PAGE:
There is one quality that exceeds all others in importance when it comes to selecting a fund manager, according to Laurent Truchi, head of fixed income fund selection at the private banking division of Edmond de Rothschild in Geneva.
“By far the most important criterion for me is whether a fund manager is passionate about his job. In order to do your job well, you need to be passionate,” he stresses.
“When I meet a fund manager, I approach it as a job interview: I observe their body language.” Truchi, who characterises himself as “quite passionate about finance”, looks for managers he can identify with. “I have Italian roots,” he explains. “To express my emotions I talk with my hands.”
The two managers that first spring to Truchi’s mind when asked to give an example of passion are from South America: Andres Sanchez Balcazar, manager of the Pictet Absolute Return Fixed Income Fund, and Bolivia-born Sergio Trigo Paz, head of emerging market debt at BlackRock.
“They are people that really make something happen when you meet them. They have a macro vision that is much deeper and instinctive than that of the average manager,” he says. “When I meet a portfolio manager, I want to be sure he speaks his mind and doesn’t stick to a marketing text. I’m not interested in meeting an investment specialist who explains the investment process to me. During a due diligence process I want to meet the human being who will run my clients’ money and experience his personality.”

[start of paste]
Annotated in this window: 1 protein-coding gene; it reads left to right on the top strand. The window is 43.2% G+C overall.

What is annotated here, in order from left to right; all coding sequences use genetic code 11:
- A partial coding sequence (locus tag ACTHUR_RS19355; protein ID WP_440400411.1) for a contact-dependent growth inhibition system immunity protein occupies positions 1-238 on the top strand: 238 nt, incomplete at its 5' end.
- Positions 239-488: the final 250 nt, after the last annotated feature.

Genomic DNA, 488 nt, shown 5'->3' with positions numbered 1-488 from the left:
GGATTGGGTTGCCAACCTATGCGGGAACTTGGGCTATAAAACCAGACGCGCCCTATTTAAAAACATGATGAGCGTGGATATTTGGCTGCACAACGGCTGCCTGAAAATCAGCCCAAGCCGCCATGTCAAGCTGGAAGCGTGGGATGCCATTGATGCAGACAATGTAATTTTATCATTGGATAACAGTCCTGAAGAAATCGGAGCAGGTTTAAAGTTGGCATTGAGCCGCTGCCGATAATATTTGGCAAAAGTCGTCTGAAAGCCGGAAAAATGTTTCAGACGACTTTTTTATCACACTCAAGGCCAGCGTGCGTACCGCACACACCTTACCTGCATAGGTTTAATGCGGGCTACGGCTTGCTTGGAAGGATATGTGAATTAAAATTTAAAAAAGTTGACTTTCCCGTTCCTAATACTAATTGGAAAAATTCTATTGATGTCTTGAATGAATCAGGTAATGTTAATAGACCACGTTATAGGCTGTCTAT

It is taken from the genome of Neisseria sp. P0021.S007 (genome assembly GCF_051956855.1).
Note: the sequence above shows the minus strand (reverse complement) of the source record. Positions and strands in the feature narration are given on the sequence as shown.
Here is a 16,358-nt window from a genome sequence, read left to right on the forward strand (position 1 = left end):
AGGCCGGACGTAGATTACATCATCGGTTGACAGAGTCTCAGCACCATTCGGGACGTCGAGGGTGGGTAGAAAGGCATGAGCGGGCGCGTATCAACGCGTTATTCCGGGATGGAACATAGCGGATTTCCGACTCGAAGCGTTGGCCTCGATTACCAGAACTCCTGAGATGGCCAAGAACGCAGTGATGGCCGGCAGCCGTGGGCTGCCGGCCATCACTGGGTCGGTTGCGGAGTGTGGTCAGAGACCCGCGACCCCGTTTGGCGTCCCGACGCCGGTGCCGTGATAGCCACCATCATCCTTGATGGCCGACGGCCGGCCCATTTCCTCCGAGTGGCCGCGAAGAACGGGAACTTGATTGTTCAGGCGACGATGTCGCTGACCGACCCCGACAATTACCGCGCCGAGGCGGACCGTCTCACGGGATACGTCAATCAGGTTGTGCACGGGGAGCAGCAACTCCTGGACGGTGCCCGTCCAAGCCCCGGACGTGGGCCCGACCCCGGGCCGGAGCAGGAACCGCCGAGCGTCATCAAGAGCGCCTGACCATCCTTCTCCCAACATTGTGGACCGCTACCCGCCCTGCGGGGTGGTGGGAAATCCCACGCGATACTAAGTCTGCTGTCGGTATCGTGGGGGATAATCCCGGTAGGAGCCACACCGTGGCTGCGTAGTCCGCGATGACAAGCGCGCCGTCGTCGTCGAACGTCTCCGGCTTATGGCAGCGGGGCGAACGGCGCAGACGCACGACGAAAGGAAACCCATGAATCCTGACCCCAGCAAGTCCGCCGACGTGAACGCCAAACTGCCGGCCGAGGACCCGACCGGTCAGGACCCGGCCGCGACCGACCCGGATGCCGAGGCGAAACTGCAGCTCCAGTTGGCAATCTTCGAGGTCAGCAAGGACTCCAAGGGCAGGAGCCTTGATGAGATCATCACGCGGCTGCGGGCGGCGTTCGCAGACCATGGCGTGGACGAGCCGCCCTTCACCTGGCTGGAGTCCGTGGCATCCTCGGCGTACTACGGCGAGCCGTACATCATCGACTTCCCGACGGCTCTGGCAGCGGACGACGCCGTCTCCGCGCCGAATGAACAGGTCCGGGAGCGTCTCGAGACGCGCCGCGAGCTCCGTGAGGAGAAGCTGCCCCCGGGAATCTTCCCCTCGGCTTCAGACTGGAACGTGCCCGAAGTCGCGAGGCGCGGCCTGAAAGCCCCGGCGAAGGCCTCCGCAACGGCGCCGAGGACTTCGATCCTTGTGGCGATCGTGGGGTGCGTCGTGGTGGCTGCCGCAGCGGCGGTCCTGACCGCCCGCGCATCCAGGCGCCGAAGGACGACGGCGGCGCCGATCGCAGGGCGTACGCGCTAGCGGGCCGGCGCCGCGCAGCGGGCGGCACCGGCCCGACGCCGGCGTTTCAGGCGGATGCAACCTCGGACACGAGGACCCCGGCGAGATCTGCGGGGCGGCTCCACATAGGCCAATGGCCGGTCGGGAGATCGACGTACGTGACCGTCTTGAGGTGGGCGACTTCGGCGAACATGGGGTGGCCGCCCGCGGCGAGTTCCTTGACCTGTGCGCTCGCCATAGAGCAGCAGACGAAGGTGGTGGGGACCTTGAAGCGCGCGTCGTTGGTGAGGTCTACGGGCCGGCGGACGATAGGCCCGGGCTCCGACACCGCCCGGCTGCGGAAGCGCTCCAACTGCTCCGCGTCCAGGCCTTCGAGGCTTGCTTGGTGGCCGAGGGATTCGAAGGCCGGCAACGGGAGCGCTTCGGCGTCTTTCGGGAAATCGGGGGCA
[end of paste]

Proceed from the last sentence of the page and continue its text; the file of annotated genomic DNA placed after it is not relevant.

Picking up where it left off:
When meeting these managers, Truchi looks for hints that reveal their passion. One is dedication to their job: “Sergio Trigo Paz, the BlackRock manager, told me his team spent three consecutive days and nights at their desks after Trump’s election. They slept and ate at their desks. Such a thing proves they are passionate.”
Another hint of passion in a fund manager can be contrarianism: “Balcazar told me he thought he wouldn’t get the job when he went for an interview at Pictet many years ago because he had a very different approach than the other guys in that team. But they hired him just because of that,” Truchi notes. “Balcazar is very focused on avoiding macro risks, while the other team members are driven very much by macro trends.”
But Truchi only happens to meet passionate fund managers at the final, qualitative stage of his due diligence process. The first four stages of Edmond de Rothschild’s fund selection process are all about the numbers.
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